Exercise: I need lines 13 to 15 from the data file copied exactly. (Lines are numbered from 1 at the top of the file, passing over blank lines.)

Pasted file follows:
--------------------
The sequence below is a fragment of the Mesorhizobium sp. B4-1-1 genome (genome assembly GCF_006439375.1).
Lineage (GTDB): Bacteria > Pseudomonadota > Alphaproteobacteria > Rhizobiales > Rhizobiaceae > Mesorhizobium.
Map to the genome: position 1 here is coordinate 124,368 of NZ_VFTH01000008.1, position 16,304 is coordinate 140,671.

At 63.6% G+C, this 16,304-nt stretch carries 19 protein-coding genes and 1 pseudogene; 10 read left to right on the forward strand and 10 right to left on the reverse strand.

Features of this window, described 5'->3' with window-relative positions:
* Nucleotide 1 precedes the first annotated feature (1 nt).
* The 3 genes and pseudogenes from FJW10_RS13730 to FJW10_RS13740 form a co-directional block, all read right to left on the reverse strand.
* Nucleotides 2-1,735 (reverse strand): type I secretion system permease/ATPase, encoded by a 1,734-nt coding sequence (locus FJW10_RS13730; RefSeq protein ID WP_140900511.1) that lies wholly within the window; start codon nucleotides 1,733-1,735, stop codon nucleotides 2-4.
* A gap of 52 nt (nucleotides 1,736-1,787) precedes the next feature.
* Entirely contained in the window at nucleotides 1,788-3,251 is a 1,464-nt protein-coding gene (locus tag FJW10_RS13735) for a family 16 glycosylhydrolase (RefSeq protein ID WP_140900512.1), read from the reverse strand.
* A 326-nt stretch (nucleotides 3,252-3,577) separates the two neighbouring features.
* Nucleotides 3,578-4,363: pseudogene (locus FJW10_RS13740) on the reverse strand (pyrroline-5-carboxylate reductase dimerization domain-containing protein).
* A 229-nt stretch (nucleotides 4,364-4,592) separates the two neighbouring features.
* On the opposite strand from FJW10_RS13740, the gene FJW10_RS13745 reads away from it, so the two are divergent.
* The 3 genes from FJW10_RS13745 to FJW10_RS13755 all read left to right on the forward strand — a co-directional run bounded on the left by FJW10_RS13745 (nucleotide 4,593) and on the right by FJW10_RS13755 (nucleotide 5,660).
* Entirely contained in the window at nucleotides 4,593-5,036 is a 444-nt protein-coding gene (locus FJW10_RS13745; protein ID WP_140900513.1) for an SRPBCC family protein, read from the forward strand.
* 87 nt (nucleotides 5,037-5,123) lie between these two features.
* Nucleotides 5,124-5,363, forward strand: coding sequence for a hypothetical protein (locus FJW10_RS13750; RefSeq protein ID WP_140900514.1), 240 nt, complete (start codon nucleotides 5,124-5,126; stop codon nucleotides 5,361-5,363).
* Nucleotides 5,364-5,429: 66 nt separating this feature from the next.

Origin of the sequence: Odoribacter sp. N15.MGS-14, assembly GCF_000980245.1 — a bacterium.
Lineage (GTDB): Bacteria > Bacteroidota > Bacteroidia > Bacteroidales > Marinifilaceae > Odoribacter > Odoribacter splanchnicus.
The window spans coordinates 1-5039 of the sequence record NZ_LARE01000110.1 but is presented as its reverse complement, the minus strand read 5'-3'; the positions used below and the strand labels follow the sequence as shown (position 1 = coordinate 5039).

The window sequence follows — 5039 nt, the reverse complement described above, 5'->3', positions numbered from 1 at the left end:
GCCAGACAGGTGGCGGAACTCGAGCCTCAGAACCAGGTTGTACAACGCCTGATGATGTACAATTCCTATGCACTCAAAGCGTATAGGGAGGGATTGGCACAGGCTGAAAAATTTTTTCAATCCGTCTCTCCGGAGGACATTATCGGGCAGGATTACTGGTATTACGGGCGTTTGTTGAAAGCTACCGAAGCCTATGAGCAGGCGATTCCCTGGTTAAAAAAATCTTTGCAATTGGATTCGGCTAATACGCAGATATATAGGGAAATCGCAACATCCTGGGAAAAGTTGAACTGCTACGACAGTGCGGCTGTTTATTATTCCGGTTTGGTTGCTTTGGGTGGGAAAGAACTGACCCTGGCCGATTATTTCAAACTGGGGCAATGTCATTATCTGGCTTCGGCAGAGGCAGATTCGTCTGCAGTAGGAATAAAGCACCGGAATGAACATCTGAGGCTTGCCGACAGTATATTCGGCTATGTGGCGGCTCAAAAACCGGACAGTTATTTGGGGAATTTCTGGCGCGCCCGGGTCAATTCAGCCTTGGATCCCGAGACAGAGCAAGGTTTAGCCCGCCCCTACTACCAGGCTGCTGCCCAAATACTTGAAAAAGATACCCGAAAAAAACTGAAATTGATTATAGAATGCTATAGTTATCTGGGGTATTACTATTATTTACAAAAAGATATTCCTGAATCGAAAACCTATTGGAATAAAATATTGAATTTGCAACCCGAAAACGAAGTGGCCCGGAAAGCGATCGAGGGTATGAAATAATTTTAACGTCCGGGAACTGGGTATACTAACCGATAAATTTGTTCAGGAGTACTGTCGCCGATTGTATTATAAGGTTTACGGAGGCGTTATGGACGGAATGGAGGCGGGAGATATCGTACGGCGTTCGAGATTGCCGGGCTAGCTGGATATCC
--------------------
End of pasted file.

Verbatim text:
* A 229-nt stretch (nucleotides 4,364-4,592) separates the two neighbouring features.
* On the opposite strand from FJW10_RS13740, the gene FJW10_RS13745 reads away from it, so the two are divergent.
* The 3 genes from FJW10_RS13745 to FJW10_RS13755 all read left to right on the forward strand — a co-directional run bounded on the left by FJW10_RS13745 (nucleotide 4,593) and on the right by FJW10_RS13755 (nucleotide 5,660).